As fluid moves from the high pressure side of a valve through the
seat to the low pressure side, it produces turbulence. This
turbulence generates ultrasound which is detected by the
Ultraprobe and translated, via heterodyning, down into the audible
range. The translated ultrasounds are heard through headphones
and seen as intensity increments, usually decibels on a display panel.
Inspection methods vary depending on the type of valve. Therefore the primary rule is to know the details of your system, including the way a specific valve may work under specific conditions. For example, is the valve normally open or normally closed? In order to determine valve condition such as leakage or blockage: touch two test points upstream of the valve (points A and B). On the first test point (test point “A”) reduce the sensitivity (received amplitude) of the instrument until the intensity indicator on the display panel reads about 50% of scale. If the instrument has frequency tuning, you may also use this feature to hear the valve sound quality more clearly by changing the frequency. Simply tune the frequency (usually 25 kHz) until the sound you would expect to hear becomes clear. It’s that simple.
Next, touch two test points downstream of the valve (points C and D) and compare intensity levels. If the sound is louder when comparing the first downstream (C) with the second upstream test point (B), the fluid might well be is passing through. If the compared downstream sound level is low, the valve is closed. If the second downstream test point (D) is louder than the first downstream test point (C), this indicates the sound is transferred from a source further downstream and indicates the valve may not be leaking. Ultrasonic valve inspection is considered a “positive” test in that an operator can instantly identify sound quality and intensity differentials and thereby determine operating condition accurately.
Sound analysis can also be used to indicate the amplitude and movement of fluid between the upstream and downstream test points.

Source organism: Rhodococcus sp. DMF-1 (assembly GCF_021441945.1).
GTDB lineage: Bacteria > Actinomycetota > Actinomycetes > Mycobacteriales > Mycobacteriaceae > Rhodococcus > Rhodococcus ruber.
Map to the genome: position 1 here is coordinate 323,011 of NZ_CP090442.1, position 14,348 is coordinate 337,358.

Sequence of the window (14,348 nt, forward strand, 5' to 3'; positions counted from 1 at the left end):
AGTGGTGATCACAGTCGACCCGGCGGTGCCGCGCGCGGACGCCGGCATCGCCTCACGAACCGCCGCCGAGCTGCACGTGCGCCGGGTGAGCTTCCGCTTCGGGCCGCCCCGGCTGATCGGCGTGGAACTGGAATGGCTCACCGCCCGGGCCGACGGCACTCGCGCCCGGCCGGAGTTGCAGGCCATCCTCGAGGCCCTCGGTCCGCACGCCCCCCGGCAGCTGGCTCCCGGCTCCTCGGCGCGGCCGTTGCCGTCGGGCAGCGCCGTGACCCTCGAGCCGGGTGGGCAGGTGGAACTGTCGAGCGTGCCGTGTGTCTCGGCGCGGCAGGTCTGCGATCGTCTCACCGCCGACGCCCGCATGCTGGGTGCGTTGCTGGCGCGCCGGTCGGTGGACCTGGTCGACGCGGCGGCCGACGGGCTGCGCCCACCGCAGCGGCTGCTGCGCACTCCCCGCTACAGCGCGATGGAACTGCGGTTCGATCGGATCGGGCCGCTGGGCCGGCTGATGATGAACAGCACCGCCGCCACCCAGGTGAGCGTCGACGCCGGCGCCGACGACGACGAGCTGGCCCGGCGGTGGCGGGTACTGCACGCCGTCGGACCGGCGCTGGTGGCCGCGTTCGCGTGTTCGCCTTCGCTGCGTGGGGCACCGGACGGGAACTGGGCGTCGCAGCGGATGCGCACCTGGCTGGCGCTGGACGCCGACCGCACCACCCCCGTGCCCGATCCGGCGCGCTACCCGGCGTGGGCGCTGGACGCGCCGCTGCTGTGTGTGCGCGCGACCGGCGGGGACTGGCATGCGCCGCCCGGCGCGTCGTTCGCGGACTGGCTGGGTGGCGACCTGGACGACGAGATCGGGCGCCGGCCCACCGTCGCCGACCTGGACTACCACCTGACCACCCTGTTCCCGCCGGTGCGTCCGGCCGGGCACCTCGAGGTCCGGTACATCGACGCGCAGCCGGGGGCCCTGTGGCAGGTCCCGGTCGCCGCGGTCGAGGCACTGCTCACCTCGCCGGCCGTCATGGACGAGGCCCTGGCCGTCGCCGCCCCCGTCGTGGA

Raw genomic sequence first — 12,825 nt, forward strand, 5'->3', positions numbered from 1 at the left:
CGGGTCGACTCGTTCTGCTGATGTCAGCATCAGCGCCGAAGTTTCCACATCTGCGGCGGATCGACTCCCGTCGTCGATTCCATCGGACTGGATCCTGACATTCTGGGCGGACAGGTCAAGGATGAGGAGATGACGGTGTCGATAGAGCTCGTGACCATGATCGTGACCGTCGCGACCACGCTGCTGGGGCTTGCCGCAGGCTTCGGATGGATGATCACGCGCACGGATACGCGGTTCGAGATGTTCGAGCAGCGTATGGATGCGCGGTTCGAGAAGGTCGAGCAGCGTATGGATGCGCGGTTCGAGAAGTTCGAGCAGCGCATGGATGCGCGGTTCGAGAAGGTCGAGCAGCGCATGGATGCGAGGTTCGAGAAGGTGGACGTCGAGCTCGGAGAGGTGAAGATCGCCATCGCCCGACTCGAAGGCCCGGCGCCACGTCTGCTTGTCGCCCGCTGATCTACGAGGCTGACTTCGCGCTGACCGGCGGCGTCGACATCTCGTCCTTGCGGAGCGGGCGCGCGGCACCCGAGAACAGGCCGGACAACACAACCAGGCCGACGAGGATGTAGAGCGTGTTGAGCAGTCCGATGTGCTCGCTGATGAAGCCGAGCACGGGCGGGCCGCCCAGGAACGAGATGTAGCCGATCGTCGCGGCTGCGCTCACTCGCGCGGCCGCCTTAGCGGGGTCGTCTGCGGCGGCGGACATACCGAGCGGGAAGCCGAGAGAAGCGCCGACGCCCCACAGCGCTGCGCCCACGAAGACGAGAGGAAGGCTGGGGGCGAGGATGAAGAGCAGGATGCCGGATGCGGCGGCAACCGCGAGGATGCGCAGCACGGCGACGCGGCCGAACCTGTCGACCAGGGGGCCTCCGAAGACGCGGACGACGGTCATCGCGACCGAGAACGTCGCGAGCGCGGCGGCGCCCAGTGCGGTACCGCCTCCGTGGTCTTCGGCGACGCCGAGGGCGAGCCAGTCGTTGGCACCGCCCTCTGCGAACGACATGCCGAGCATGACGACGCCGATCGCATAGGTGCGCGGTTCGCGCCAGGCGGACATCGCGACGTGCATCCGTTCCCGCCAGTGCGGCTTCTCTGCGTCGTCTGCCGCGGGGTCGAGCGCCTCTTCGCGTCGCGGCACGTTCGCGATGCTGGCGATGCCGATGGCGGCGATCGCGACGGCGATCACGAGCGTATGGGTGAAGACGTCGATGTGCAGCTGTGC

Inspecting valves for leakage, four points of measurement taken for comparison:
Example 1: If points (A), (B), (C), (D), and (E) are close to being equal, then the
valve is not leaking. Ultrasound is created by a gas or fluid passing through a
restriction. If the readings are equal, then there is no turbulence generated at point
Example 2: If readings (A) and (B) are equal, but reading (C) is higher and the
readings (D) and (E) are lower, then the valve is leaking or failed. We can make
this conclusion because reading (C) is higher.
Example 3: If reading (A) and (B) are equal and reading (C) is higher, but
reading (D) is higher than (C) and reading (E&F) are even higher, then the
ultrasound is being generated from a source downstream of reading (E&F).
Because the readings are increasing, ultrasound is very directional.
The reading above taken from the inspected valve was the same as Example (2):
If readings (A) and (B) are equal, but reading (C) is highest and the readings (D) is lower, then the valve is leaking. We can make this conclusion because reading (C) is higher.
To determine whether a valve is leaking in closed condition, simply listen
to the valve and determine if there is turbulent flow. For leak detection
use the ABCD method to confirm your diagnoses NOW YOU CAN
inspect your valves accurately and fast using the UE SYSTEMS